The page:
The rot at public hospitals

Nyangabgwe Referral Hospital PIC: THALEFANG CHARLES
Nyangabgwe Referral Hospital PIC: THALEFANG CHARLES

Government hospitals equipment costing millions of pula has been lying unused for a long time leaving a hefty cost to the government, the Auditor General has revealed the rot in a recent report to Parliament.

According to Auditor General Pulane Letebele, at Nyangwabgwe Referral Hospital, a new Aspiration System Machine worth P10 million delivered on November 7, 2019 has not been installed to be used for its intended purpose.

“The explanation given was that members of staff had not been trained on how to operate it. Two high-speed drilling machines valued at P549.829 each had also not been installed and were therefore, not serving the intended purpose. The explanation given was that the machines were delivered with some parts missing,” the report states.

It was also observed that a Phillips Achieva 1.5 T MRI radiology machine has been dysfunctional since 2017. The requirement was that the machine should always have at least 50% Helium gas for it to be functional. But on May 2, 2018, the Helium gas fell to 38%, causing the machine to cease.


At the Mahalapye Hospital, at the pharmacy, according to a detailed report, a lamina airflow machine for preparation of total parental nutrition was never put to use since it was purchased in 2010. While a water distiller which was supposed to be used for distilling water for preparation of suspension for babies was reported to have been dysfunctional since 2012. Still at Mahalapye Hospital, the Auditor General said two dental chairs, Sirona model was non-functional due to the compressors and vacuum pump not working. “Chairs were now being used for the procedure which did not require mechanical functions of the chairs, thus limiting the service delivery. Kavo dental chair was due for service in June 2020, but this was not done because the contract with the service provider expired in November 2019.

At the Audiology department, a diagnostic booth that was installed during the construction of the hospital has never been utilised since the hospital was commissioned. A fire alarm in the warehouse was last serviced in 2018. In the event of a fire, there is the risk of the alarm failing,” Letebele observed. Furthermore, at Sekgoma Memorial Hospital, an idle and non-functioning main laboratory A CD4 Count machine valued at P2 ,273 040 was bought and delivered in April 2020 but was never put to use because the officers were not trained to operate it. “At the Microbiology Laboratory, at the time of audit in July 2020, a Genexpert Machine for Tuberculosis testing was found to have been last serviced in 2016.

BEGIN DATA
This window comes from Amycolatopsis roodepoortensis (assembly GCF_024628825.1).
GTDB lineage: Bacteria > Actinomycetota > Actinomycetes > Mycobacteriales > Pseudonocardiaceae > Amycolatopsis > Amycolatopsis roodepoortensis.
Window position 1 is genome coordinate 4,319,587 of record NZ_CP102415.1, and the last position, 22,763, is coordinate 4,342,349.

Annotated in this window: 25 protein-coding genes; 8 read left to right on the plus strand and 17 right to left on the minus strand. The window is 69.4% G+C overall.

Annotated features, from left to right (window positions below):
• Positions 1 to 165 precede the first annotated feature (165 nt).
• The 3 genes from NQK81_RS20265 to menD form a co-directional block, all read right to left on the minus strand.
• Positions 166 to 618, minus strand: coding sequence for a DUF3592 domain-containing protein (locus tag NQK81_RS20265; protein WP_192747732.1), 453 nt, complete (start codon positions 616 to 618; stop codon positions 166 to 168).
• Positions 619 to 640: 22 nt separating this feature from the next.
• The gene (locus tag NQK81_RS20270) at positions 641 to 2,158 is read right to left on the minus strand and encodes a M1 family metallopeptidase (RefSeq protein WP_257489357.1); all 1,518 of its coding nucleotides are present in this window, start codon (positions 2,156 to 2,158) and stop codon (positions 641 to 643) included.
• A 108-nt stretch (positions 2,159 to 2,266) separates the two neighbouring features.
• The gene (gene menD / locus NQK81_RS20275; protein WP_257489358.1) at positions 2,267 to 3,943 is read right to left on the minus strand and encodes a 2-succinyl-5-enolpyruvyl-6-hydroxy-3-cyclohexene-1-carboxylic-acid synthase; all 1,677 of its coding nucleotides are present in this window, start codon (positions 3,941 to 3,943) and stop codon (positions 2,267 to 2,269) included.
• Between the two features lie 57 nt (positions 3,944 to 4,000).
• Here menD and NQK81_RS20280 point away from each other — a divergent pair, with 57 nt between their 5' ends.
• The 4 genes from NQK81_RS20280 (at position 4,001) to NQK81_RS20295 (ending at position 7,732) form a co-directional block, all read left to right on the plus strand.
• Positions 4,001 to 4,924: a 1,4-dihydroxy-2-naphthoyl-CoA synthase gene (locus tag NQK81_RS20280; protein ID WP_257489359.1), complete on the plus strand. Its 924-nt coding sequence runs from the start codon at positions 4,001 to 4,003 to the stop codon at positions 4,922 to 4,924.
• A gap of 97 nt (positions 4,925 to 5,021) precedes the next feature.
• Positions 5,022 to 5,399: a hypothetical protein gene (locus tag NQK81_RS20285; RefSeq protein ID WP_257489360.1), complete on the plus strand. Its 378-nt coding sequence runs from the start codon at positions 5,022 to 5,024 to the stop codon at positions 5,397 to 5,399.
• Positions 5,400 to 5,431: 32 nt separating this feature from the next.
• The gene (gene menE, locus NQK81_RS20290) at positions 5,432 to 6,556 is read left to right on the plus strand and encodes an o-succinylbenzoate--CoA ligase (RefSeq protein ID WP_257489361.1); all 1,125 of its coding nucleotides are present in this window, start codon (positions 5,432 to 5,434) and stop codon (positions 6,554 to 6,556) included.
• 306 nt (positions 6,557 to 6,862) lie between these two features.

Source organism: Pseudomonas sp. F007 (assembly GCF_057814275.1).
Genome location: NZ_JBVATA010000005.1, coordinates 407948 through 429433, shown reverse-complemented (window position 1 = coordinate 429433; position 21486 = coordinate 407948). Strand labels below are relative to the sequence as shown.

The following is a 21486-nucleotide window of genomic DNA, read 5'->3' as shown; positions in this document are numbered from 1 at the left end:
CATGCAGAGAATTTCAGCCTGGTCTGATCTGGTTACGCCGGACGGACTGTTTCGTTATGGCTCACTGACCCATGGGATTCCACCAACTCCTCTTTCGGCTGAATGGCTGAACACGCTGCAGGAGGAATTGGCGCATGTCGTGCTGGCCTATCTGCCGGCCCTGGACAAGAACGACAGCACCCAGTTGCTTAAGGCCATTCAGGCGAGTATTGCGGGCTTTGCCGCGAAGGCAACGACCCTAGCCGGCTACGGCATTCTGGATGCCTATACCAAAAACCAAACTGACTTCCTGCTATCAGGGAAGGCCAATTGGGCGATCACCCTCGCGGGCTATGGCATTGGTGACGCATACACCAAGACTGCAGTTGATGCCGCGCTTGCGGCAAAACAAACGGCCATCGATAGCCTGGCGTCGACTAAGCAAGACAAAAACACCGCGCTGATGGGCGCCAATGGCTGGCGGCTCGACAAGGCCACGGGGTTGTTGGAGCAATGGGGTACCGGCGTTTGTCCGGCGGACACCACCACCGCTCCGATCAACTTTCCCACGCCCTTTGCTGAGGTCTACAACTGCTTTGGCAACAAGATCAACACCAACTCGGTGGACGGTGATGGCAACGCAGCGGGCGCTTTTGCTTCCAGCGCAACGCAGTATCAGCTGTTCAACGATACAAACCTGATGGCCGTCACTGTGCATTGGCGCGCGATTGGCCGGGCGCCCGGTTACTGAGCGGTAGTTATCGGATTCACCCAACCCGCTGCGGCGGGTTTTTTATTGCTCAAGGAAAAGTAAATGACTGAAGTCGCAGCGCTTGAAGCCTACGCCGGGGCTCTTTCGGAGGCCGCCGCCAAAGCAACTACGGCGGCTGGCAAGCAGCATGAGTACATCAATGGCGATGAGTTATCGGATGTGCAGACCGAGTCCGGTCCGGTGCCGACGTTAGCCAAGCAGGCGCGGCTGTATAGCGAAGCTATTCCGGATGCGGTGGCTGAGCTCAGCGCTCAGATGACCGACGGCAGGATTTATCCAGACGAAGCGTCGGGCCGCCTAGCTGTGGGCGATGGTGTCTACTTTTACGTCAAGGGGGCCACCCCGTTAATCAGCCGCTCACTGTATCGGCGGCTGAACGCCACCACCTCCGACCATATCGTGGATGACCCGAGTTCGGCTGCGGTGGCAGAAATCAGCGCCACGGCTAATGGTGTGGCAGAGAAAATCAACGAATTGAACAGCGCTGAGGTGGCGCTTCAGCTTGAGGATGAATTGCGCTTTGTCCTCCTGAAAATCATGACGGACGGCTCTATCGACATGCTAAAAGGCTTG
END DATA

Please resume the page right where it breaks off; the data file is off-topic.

The value of the machine could not be established as there were no documents available,” the report reveals. It was also revealed that the equipment which was delivered at the old Sekgoma Memorial Hospital in September 2019, was supposed to be issued to old Serowe Primary hospital. At the time of audit in July 2020, the equipment was still stored at Sekgoma Memorial Hospital because the old hospital is yet to be commissioned for operation. Therefore, this included electrical equipment, which needed testing promptly after delivery to determine whether they functioned properly. It could not be established whether the equipment was under warranty, which may have already lapsed.

The audit showed that the Incinerator at Sekgoma Memorial hospital was not functional. “Further, a company which was engaged to collect clinical waste had not been collecting since May 2020 due to their equipment not functioning. It had also been reported that the company was failing to comply with the agreed service level agreement as they indicated that they could only collect the waste once a week, which contravened Clause 18.1 of the contract. According to contract Clause 5.1, clinical waste should not be stored for more than 48 hours without being collected. The uncollected, untreated and poorly disposed of clinical waste poses a risk of spreading the infection to the public at large,” the report says.

Editor's Comment
Botswana deserves ideal political leaders

This remains to be seen, particularly as opposite unity has been seeing its ups and downs. In 2012, three opposition parties namely the Botswana National Front (BNF), the Botswana Movement for Democracy (BMD), and the Botswana National Front (BNF) formed a political alliance under the Umbrella for Democratic Change (UDC). The Botswana Congress Party (BCP) would, after rebuffs, join the coalition in 2017.The promise made by the coalition to its...

Have a Story? Send Us a tip
arrow up